#1 Profit Coaching Tip: The 90/10 Rule

#1 Profit Coaching Tip: The 90/10 Rule
profit-coachingGetting your business profitable and cash positive is easier than you might think.
In fact, it can happen right now with today's post.

I call it the 90/10 rule.

It's one of my favorite profit coaching tips that I share with my clients.

It's deceptively simple, works like a charm and can be implemented within the month.

Ready? Here we go.

Profit Coaching: The 90/10 Rule Explained

Here's the concept. You're only allowed to operate on 90% of your company's monthly income. The other 10% is set aside in a separate account for taxes, extra debt payments and working capital. Simple, I know, but it rarely happens. Too many businesses operate on their full billings. If you've ever found yourself struggling to make payroll, you can relate to this. 

If you're tired of not having enough cash on hand, follow along.

How to apply the 90/10 rule

Start by grabbing a piece of paper. Write at the top of that paper what your company bills on average each month. You probably have some months that are better than others. That's fine. For now, give me a good average.

Lets pretend that your company bills $100,000 a month in revenue.

From that, take out 10%. You don't get to use that money. It's for taxes, paying off debt and saving for a rainy day. In this case, that would be $10,000. 

This means that you have $90,000 left to make operational decisions on. You have to figure out how to pay for the following with that budget:

- Your entire wage for the month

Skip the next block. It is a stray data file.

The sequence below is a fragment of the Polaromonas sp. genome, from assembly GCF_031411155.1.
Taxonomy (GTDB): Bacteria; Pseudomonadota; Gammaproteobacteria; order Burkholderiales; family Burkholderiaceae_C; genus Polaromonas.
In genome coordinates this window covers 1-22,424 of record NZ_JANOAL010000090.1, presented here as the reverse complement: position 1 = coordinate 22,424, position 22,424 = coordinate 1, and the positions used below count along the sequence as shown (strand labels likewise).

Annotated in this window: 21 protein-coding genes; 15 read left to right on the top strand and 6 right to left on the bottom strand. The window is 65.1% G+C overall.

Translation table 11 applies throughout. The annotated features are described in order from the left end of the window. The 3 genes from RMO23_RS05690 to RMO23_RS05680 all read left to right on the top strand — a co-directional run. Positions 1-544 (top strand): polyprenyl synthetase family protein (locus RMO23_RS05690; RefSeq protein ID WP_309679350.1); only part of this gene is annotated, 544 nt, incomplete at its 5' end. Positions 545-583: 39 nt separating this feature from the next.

- Marketing expenses (I suggest you spend 6 - 8% of revenues on marketing by the way)
- The cost of your materials and supplies
- All other overheard expenses
- Minimum debt payments
- All partner payments
- Any other balance sheet payments or monthly expenses

cfo-servicesCreate a Plan

Sit down with your accountant and create a plan for how the 90% will be spent. Here's an example of how you might do that:

$90,000 Budget

-$30,000 for labor
-$25,000 for materials and supplies
-$10,000 for your month's wage
-$8,000 for marketing
-$9,000 for partner payouts
-$5,500 for overhead
-$2,500 for minimum debt payments

The numbers will be specific to your business of course, but you get the idea. This doesn't have to be complicated.

I can't stand how difficult some accountants make this stuff. They'll create pages and pages of of Excel documents that link to each other in a myriad of ways. At the end of its creation, the only person that can use it is the accountant.

The only exceptions to the 10%

If you keep it simple, everyone can understand it and make better decisions. 

Can You Do More than 10%?

Some of you will already be beating the 90/10 rule and that's great! You're in the upper echelon of business and should pat yourself on the back. 

The goal here is to constantly try to improve this ratio. Once you get to 90/10, shoot for 85/15 and so on. Wherever you're at, set a goal to make it better. 

What to Do with the 10%

Keep it in your savings account and forget about it. This will do several things for you: